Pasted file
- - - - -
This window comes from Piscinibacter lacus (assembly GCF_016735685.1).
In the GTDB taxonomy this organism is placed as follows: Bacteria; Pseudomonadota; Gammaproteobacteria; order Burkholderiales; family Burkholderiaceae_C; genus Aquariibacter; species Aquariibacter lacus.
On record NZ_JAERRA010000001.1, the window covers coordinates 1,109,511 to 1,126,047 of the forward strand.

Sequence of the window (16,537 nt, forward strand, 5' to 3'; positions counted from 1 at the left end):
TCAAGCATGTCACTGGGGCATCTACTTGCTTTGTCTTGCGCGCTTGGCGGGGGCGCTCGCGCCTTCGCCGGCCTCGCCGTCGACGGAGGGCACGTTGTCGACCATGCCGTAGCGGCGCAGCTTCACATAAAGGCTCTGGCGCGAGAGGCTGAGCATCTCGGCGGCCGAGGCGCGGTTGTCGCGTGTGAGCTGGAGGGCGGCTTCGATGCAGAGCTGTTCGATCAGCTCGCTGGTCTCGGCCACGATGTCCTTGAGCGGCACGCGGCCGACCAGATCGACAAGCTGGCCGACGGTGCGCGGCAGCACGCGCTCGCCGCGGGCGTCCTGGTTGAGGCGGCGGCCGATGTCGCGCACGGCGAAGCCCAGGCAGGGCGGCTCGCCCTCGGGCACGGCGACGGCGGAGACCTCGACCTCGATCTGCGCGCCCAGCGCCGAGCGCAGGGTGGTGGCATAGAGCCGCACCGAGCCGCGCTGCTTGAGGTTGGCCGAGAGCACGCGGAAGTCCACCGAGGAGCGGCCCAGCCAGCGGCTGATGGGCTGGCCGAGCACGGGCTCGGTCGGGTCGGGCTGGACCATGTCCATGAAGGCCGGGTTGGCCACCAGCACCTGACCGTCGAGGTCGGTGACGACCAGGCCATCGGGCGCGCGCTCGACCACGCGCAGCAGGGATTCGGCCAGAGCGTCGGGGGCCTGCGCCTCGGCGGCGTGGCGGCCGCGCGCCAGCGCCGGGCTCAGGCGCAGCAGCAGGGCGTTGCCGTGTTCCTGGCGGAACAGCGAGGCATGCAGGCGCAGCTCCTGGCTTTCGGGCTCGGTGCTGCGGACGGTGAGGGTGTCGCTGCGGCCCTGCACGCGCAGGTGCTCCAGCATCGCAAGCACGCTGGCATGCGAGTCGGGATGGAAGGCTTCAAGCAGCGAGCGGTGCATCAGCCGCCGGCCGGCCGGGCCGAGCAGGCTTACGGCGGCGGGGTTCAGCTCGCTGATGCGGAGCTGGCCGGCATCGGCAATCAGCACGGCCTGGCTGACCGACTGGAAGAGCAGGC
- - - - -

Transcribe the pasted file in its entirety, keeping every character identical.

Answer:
This window comes from Piscinibacter lacus (assembly GCF_016735685.1).
In the GTDB taxonomy this organism is placed as follows: Bacteria; Pseudomonadota; Gammaproteobacteria; order Burkholderiales; family Burkholderiaceae_C; genus Aquariibacter; species Aquariibacter lacus.
On record NZ_JAERRA010000001.1, the window covers coordinates 1,109,511 to 1,126,047 of the forward strand.

Sequence of the window (16,537 nt, forward strand, 5' to 3'; positions counted from 1 at the left end):
TCAAGCATGTCACTGGGGCATCTACTTGCTTTGTCTTGCGCGCTTGGCGGGGGCGCTCGCGCCTTCGCCGGCCTCGCCGTCGACGGAGGGCACGTTGTCGACCATGCCGTAGCGGCGCAGCTTCACATAAAGGCTCTGGCGCGAGAGGCTGAGCATCTCGGCGGCCGAGGCGCGGTTGTCGCGTGTGAGCTGGAGGGCGGCTTCGATGCAGAGCTGTTCGATCAGCTCGCTGGTCTCGGCCACGATGTCCTTGAGCGGCACGCGGCCGACCAGATCGACAAGCTGGCCGACGGTGCGCGGCAGCACGCGCTCGCCGCGGGCGTCCTGGTTGAGGCGGCGGCCGATGTCGCGCACGGCGAAGCCCAGGCAGGGCGGCTCGCCCTCGGGCACGGCGACGGCGGAGACCTCGACCTCGATCTGCGCGCCCAGCGCCGAGCGCAGGGTGGTGGCATAGAGCCGCACCGAGCCGCGCTGCTTGAGGTTGGCCGAGAGCACGCGGAAGTCCACCGAGGAGCGGCCCAGCCAGCGGCTGATGGGCTGGCCGAGCACGGGCTCGGTCGGGTCGGGCTGGACCATGTCCATGAAGGCCGGGTTGGCCACCAGCACCTGACCGTCGAGGTCGGTGACGACCAGGCCATCGGGCGCGCGCTCGACCACGCGCAGCAGGGATTCGGCCAGAGCGTCGGGGGCCTGCGCCTCGGCGGCGTGGCGGCCGCGCGCCAGCGCCGGGCTCAGGCGCAGCAGCAGGGCGTTGCCGTGTTCCTGGCGGAACAGCGAGGCATGCAGGCGCAGCTCCTGGCTTTCGGGCTCGGTGCTGCGGACGGTGAGGGTGTCGCTGCGGCCCTGCACGCGCAGGTGCTCCAGCATCGCAAGCACGCTGGCATGCGAGTCGGGATGGAAGGCTTCAAGCAGCGAGCGGTGCATCAGCCGCCGGCCGGCCGGGCCGAGCAGGCTTACGGCGGCGGGGTTCAGCTCGCTGATGCGGAGCTGGCCGGCATCGGCAATCAGCACGGCCTGGCTGACCGACTGGAAGAGCAGGC